What’s also key is that the process should have a learning capability, so Board’s integrated predictive analytics can start to play a part. This goes beyond the typical application of algorithms that perpetuate demand planning, we need to add context information, we need to allow human participation and expertise to engage, concepts such as best next, and all this needs to be seamless and continuous.

So if you want a reality check, here’s a worthy exercise. Just apply the PDCA wheel for a moment to your business. As an example for a reality check let’s look at a key forecast cycle.  

CFO reality check fig 2 pdca continuous improvement example


  1. Draw the PDCA parts proportionally to the time and effort taken to deliver the end-to-end process.
  2. Draw a line at each stage there is a hand off between specific technologies involved. These indicate possible breakpoints in the process, as data and user experience crosses boundaries between applications.
  3. See how many BI/ budget/ report/ planning tools are involved and don’t aggregate everything into one bucket such as Excel whereby you rely on several Excel applications to service the need.
  4. Draw key milestones and typical durations around the circumference.
  5. Ask yourself whether you are truly covered through the whole cycle, across all PDCA elements and all stakeholders.
  6. If you currently exclude relevant data because “it’s too hard”, revise the wheel to build in your best guess impact even if it makes the situation look more acute.

Remember, there are many surveys that indicate the reality check can look pretty poor. Accordingly to a recent BARC survey of 400 organisations, 49% still had planning coordination processes that were too long and 26% stated that planning was outdated by the time it has been finalised.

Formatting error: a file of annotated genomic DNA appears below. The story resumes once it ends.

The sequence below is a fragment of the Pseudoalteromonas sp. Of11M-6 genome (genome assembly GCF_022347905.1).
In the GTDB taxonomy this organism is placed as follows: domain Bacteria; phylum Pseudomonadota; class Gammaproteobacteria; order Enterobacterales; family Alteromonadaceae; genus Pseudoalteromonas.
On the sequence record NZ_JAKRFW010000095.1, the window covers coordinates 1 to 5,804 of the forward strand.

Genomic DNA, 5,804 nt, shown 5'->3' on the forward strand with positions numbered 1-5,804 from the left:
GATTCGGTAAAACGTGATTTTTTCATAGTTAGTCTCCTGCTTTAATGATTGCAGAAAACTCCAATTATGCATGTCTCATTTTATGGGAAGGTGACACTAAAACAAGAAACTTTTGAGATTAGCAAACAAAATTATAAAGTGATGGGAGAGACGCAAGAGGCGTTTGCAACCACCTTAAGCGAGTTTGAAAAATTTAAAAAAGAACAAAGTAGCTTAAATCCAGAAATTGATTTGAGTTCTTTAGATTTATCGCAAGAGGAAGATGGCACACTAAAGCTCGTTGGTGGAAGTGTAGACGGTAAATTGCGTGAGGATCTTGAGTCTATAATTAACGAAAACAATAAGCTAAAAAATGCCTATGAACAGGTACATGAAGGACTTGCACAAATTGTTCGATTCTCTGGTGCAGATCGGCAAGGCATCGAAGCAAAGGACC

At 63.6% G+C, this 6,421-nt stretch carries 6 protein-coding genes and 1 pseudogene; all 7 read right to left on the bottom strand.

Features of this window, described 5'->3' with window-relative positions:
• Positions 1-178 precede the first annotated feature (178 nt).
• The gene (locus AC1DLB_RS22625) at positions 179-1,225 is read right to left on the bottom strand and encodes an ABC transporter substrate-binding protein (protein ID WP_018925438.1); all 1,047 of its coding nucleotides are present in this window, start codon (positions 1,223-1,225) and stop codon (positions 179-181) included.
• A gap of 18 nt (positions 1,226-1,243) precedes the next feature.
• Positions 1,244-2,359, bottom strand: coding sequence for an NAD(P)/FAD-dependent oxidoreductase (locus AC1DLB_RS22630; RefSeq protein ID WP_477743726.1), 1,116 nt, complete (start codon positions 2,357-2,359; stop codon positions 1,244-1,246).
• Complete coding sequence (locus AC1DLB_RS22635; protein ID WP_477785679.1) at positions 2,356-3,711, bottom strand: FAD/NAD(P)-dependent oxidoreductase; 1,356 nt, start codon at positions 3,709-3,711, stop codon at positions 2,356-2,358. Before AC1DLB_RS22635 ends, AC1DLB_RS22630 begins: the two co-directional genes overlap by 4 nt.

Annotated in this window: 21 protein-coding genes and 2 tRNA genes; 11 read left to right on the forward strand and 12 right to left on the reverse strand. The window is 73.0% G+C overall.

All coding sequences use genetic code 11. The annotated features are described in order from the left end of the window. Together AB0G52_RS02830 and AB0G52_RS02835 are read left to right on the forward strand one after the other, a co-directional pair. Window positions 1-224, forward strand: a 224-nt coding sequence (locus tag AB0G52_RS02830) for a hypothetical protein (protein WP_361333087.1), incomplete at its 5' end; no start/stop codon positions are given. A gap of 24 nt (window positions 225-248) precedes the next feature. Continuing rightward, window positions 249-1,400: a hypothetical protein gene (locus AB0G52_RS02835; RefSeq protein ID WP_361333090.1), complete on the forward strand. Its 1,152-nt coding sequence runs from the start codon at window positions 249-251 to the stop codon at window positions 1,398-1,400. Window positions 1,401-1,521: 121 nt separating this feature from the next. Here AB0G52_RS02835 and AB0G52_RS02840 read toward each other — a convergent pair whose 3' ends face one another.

Now ask how you could improve this, speed up the process, eliminating any latency, while maintaining, even improving, the quality of the outcomes. Indeed that is what the ‘act’ stage is about. Now think about an alternative solution, one that eliminates many of the breakpoints and the non-value added time, whereby the framework can be improved iteratively and critically delivers a quality outcome, or at least one that can be measured and improved on. That’s where David is. Where are you?

Thanks for reading. I’d be interested to read your thoughts on this area so please do comment below. Is thinking of the problem in these terms useful? What can we do to help?

You can download the full Suntory Board case study here.

If you’re interested in discussing what Suntory achieved in more detail and how you could apply that to your business contact us. [cd-form type=”contact-2columns” title=”Need an answer?” action=”” button=”Make an enquiry” thankyou=”Thank you for your enquiry. We’ll be in touch shortly.”]